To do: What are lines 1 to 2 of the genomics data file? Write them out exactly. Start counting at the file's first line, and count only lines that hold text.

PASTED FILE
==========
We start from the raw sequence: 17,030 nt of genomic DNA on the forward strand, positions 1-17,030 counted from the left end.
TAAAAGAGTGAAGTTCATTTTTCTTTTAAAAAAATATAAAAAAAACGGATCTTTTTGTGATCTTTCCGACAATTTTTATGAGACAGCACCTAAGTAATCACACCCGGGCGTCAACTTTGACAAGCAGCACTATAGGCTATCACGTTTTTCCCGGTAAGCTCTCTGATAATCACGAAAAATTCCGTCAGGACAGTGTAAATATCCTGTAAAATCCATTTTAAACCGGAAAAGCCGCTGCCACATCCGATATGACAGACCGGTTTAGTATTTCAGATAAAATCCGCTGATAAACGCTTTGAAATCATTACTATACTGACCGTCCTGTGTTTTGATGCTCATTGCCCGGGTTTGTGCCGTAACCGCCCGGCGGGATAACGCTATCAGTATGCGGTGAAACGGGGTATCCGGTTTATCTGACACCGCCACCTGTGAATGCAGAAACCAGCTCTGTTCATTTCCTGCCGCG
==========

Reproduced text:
We start from the raw sequence: 17,030 nt of genomic DNA on the forward strand, positions 1-17,030 counted from the left end.
TAAAAGAGTGAAGTTCATTTTTCTTTTAAAAAAATATAAAAAAAACGGATCTTTTTGTGATCTTTCCGACAATTTTTATGAGACAGCACCTAAGTAATCACACCCGGGCGTCAACTTTGACAAGCAGCACTATAGGCTATCACGTTTTTCCCGGTAAGCTCTCTGATAATCACGAAAAATTCCGTCAGGACAGTGTAAATATCCTGTAAAATCCATTTTAAACCGGAAAAGCCGCTGCCACATCCGATATGACAGACCGGTTTAGTATTTCAGATAAAATCCGCTGATAAACGCTTTGAAATCATTACTATACTGACCGTCCTGTGTTTTGATGCTCATTGCCCGGGTTTGTGCCGTAACCGCCCGGCGGGATAACGCTATCAGTATGCGGTGAAACGGGGTATCCGGTTTATCTGACACCGCCACCTGTGAATGCAGAAACCAGCTCTGTTCATTTCCTGCCGCG